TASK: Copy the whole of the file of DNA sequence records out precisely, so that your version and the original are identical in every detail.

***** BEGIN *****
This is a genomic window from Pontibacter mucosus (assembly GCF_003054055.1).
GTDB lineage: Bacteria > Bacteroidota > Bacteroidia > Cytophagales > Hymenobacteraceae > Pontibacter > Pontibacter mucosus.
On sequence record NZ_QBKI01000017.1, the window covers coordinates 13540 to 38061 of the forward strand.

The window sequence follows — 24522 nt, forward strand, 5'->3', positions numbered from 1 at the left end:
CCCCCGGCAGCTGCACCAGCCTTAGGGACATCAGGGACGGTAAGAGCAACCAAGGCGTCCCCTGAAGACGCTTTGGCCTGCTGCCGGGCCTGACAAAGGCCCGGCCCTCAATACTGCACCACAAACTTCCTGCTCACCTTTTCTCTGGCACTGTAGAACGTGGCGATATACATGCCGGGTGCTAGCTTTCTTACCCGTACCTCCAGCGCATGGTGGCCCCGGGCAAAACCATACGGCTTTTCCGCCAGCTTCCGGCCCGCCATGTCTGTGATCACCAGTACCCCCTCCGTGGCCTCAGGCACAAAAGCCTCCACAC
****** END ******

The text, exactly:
This is a genomic window from Pontibacter mucosus (assembly GCF_003054055.1).
GTDB lineage: Bacteria > Bacteroidota > Bacteroidia > Cytophagales > Hymenobacteraceae > Pontibacter > Pontibacter mucosus.
On sequence record NZ_QBKI01000017.1, the window covers coordinates 13540 to 38061 of the forward strand.

The window sequence follows — 24522 nt, forward strand, 5'->3', positions numbered from 1 at the left end:
CCCCCGGCAGCTGCACCAGCCTTAGGGACATCAGGGACGGTAAGAGCAACCAAGGCGTCCCCTGAAGACGCTTTGGCCTGCTGCCGGGCCTGACAAAGGCCCGGCCCTCAATACTGCACCACAAACTTCCTGCTCACCTTTTCTCTGGCACTGTAGAACGTGGCGATATACATGCCGGGTGCTAGCTTTCTTACCCGTACCTCCAGCGCATGGTGGCCCCGGGCAAAACCATACGGCTTTTCCGCCAGCTTCCGGCCCGCCATGTCTGTGATCACCAGTACCCCCTCCGTGGCCTCAGGCACAAAAGCCTCCACAC